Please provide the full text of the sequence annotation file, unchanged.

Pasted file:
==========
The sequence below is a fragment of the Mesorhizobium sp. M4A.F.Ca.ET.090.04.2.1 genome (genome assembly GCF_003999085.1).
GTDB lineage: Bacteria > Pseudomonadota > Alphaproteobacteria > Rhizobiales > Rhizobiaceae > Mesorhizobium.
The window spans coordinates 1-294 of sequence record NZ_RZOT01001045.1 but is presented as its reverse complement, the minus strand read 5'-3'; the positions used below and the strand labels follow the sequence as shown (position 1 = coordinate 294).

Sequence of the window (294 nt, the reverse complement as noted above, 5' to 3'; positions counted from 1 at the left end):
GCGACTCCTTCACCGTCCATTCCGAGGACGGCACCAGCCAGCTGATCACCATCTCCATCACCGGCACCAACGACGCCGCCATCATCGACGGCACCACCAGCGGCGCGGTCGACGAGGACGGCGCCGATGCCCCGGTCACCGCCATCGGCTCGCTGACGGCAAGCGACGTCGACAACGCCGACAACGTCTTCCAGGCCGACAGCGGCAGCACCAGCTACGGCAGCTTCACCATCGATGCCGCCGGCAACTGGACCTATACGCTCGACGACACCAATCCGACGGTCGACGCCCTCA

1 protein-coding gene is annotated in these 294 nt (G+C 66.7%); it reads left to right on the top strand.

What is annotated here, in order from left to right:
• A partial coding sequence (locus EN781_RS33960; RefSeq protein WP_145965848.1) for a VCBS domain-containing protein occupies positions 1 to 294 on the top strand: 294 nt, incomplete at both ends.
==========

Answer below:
The sequence below is a fragment of the Mesorhizobium sp. M4A.F.Ca.ET.090.04.2.1 genome (genome assembly GCF_003999085.1).
GTDB lineage: Bacteria > Pseudomonadota > Alphaproteobacteria > Rhizobiales > Rhizobiaceae > Mesorhizobium.
The window spans coordinates 1-294 of sequence record NZ_RZOT01001045.1 but is presented as its reverse complement, the minus strand read 5'-3'; the positions used below and the strand labels follow the sequence as shown (position 1 = coordinate 294).

Sequence of the window (294 nt, the reverse complement as noted above, 5' to 3'; positions counted from 1 at the left end):
GCGACTCCTTCACCGTCCATTCCGAGGACGGCACCAGCCAGCTGATCACCATCTCCATCACCGGCACCAACGACGCCGCCATCATCGACGGCACCACCAGCGGCGCGGTCGACGAGGACGGCGCCGATGCCCCGGTCACCGCCATCGGCTCGCTGACGGCAAGCGACGTCGACAACGCCGACAACGTCTTCCAGGCCGACAGCGGCAGCACCAGCTACGGCAGCTTCACCATCGATGCCGCCGGCAACTGGACCTATACGCTCGACGACACCAATCCGACGGTCGACGCCCTCA

1 protein-coding gene is annotated in these 294 nt (G+C 66.7%); it reads left to right on the top strand.

What is annotated here, in order from left to right:
• A partial coding sequence (locus EN781_RS33960; RefSeq protein WP_145965848.1) for a VCBS domain-containing protein occupies positions 1 to 294 on the top strand: 294 nt, incomplete at both ends.